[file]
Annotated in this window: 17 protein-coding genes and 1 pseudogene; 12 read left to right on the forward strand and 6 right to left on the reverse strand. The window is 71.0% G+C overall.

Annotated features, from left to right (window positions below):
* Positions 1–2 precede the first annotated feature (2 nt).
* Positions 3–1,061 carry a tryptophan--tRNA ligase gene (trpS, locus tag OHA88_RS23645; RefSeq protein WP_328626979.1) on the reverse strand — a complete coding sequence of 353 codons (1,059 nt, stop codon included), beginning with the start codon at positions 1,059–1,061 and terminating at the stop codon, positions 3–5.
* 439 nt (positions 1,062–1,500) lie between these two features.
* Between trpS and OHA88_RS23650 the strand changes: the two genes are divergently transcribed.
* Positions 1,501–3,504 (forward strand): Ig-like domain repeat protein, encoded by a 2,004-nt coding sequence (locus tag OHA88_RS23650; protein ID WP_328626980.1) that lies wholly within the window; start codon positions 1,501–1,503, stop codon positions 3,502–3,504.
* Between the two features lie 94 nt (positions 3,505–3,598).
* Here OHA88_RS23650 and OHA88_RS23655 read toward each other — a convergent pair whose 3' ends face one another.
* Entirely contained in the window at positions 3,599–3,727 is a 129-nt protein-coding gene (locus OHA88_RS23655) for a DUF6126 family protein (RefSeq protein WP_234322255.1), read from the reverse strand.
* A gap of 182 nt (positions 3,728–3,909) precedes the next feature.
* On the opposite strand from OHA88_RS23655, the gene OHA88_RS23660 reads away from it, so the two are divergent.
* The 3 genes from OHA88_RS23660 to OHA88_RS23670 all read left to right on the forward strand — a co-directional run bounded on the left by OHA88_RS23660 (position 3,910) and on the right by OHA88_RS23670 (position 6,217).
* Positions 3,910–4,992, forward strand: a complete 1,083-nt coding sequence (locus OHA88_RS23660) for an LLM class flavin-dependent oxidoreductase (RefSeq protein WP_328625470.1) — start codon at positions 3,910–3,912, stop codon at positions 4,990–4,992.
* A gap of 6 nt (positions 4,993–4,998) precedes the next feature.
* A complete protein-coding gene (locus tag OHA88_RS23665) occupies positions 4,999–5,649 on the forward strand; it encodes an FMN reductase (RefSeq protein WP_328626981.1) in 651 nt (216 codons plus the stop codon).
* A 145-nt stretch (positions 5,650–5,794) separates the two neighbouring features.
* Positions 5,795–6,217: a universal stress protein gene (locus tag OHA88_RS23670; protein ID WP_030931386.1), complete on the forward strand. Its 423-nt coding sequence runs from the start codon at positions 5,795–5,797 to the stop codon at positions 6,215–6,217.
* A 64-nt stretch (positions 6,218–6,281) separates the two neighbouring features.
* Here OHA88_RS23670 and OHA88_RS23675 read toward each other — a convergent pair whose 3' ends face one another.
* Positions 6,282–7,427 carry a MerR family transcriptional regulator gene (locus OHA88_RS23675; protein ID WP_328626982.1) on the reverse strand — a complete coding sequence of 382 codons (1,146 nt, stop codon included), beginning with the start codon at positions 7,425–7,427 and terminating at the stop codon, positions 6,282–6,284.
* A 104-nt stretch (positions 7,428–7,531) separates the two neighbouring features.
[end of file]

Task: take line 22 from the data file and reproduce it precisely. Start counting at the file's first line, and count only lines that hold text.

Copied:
* A 104-nt stretch (positions 7,428–7,531) separates the two neighbouring features.